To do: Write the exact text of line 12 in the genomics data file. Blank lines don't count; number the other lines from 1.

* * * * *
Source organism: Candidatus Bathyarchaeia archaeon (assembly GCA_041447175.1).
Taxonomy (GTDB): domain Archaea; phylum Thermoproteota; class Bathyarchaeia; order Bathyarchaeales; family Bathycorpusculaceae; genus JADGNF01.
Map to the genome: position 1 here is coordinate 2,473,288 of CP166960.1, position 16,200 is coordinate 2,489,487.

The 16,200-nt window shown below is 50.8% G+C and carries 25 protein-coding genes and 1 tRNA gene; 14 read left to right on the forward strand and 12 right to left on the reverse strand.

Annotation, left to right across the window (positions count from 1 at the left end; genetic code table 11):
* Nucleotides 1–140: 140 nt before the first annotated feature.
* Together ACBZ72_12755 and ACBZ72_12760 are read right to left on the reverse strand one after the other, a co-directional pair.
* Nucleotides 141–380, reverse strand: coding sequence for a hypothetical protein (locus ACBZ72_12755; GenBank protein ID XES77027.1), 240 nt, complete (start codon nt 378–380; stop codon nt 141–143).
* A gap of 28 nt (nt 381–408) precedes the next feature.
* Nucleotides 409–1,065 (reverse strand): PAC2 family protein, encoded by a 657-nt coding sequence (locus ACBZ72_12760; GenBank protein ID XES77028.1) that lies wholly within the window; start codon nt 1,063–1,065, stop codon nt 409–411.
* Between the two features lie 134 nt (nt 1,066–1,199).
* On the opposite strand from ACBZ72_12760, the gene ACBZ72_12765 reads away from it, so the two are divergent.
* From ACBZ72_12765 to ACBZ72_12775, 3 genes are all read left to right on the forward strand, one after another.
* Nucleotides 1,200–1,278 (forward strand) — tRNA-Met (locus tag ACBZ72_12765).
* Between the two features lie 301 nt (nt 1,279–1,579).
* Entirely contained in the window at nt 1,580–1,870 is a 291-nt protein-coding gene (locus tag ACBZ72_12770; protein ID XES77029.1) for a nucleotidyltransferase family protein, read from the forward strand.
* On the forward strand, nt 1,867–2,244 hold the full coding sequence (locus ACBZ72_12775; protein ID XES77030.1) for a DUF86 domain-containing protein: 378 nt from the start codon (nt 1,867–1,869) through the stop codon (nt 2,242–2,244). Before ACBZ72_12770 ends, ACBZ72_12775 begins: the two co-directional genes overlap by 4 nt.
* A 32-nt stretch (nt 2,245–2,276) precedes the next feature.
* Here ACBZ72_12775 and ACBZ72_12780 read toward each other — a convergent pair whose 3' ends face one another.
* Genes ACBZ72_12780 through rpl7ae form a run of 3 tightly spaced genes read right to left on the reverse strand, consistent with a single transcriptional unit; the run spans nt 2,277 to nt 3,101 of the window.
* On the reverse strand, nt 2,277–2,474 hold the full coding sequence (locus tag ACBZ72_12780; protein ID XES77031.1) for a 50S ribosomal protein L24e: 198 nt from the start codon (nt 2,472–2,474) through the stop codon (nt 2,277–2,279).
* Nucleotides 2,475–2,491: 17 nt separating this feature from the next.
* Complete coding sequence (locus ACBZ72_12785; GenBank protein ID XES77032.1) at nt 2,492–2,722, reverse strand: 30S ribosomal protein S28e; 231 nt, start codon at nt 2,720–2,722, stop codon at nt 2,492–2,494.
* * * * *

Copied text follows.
* On the opposite strand from ACBZ72_12760, the gene ACBZ72_12765 reads away from it, so the two are divergent.